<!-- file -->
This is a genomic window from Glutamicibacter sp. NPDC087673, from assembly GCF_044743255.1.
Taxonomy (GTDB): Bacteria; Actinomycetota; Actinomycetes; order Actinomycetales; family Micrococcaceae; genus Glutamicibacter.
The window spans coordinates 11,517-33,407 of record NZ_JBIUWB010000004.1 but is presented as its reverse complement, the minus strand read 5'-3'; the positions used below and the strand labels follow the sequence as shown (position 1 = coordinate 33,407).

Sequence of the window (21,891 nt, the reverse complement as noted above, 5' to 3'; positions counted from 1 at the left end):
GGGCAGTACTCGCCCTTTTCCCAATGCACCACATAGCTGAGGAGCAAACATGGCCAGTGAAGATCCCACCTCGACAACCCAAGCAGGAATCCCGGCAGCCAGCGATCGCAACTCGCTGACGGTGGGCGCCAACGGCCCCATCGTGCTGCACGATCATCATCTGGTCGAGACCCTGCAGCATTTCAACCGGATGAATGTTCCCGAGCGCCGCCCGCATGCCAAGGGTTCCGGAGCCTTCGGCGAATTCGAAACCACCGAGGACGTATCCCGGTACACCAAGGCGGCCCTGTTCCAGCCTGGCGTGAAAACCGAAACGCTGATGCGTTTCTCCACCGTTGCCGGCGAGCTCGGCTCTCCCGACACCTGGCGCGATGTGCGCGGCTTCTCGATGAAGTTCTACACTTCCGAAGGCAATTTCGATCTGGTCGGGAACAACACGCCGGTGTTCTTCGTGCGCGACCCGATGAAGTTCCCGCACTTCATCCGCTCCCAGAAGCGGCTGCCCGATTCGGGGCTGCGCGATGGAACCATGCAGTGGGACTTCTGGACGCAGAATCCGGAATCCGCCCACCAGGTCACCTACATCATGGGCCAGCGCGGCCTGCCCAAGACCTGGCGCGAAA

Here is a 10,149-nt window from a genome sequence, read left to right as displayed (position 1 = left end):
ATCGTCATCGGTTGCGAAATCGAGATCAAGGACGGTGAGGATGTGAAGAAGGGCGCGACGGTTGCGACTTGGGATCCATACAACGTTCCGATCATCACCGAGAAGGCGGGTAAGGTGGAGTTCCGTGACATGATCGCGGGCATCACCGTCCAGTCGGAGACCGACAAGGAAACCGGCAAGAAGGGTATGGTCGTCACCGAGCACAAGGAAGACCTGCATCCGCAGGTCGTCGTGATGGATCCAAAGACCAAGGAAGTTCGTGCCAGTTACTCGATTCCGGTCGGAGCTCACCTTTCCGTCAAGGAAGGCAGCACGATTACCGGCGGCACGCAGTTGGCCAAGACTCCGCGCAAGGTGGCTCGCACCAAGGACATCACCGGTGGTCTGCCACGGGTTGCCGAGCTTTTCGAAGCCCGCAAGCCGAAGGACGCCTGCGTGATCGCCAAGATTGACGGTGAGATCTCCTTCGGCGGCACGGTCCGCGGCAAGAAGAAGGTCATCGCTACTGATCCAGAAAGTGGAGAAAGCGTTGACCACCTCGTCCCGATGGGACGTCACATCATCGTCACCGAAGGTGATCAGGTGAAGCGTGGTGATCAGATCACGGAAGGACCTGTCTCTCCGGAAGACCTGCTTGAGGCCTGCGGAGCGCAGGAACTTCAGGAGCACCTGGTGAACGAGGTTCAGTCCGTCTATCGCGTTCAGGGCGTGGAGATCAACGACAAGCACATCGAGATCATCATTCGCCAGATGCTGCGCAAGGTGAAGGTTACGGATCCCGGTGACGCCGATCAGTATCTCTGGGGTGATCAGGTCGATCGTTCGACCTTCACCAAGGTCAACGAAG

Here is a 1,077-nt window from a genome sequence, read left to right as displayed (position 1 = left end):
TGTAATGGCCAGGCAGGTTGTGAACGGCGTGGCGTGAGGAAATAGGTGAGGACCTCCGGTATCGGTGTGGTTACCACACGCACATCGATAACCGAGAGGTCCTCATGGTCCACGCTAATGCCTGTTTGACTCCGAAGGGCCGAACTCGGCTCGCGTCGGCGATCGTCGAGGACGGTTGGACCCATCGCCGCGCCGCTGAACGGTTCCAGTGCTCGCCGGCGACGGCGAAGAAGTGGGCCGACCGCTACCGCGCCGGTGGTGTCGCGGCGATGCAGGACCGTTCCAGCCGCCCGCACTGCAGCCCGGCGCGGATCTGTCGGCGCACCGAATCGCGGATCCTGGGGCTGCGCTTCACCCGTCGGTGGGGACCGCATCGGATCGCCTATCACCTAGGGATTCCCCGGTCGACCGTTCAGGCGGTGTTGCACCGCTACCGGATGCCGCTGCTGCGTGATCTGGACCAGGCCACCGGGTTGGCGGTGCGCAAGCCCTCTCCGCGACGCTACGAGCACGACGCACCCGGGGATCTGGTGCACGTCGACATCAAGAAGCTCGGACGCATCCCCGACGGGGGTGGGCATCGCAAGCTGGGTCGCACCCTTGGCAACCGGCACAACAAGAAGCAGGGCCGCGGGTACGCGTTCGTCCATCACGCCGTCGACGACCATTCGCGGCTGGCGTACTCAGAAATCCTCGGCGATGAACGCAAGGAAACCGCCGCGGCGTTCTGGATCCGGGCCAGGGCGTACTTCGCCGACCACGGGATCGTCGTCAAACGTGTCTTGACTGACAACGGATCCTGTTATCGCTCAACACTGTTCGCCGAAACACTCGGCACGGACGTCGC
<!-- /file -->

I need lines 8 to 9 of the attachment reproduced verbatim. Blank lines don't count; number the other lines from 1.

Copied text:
Here is a 1,077-nt window from a genome sequence, read left to right as displayed (position 1 = left end):
TGTAATGGCCAGGCAGGTTGTGAACGGCGTGGCGTGAGGAAATAGGTGAGGACCTCCGGTATCGGTGTGGTTACCACACGCACATCGATAACCGAGAGGTCCTCATGGTCCACGCTAATGCCTGTTTGACTCCGAAGGGCCGAACTCGGCTCGCGTCGGCGATCGTCGAGGACGGTTGGACCCATCGCCGCGCCGCTGAACGGTTCCAGTGCTCGCCGGCGACGGCGAAGAAGTGGGCCGACCGCTACCGCGCCGGTGGTGTCGCGGCGATGCAGGACCGTTCCAGCCGCCCGCACTGCAGCCCGGCGCGGATCTGTCGGCGCACCGAATCGCGGATCCTGGGGCTGCGCTTCACCCGTCGGTGGGGACCGCATCGGATCGCCTATCACCTAGGGATTCCCCGGTCGACCGTTCAGGCGGTGTTGCACCGCTACCGGATGCCGCTGCTGCGTGATCTGGACCAGGCCACCGGGTTGGCGGTGCGCAAGCCCTCTCCGCGACGCTACGAGCACGACGCACCCGGGGATCTGGTGCACGTCGACATCAAGAAGCTCGGACGCATCCCCGACGGGGGTGGGCATCGCAAGCTGGGTCGCACCCTTGGCAACCGGCACAACAAGAAGCAGGGCCGCGGGTACGCGTTCGTCCATCACGCCGTCGACGACCATTCGCGGCTGGCGTACTCAGAAATCCTCGGCGATGAACGCAAGGAAACCGCCGCGGCGTTCTGGATCCGGGCCAGGGCGTACTTCGCCGACCACGGGATCGTCGTCAAACGTGTCTTGACTGACAACGGATCCTGTTATCGCTCAACACTGTTCGCCGAAACACTCGGCACGGACGTCGC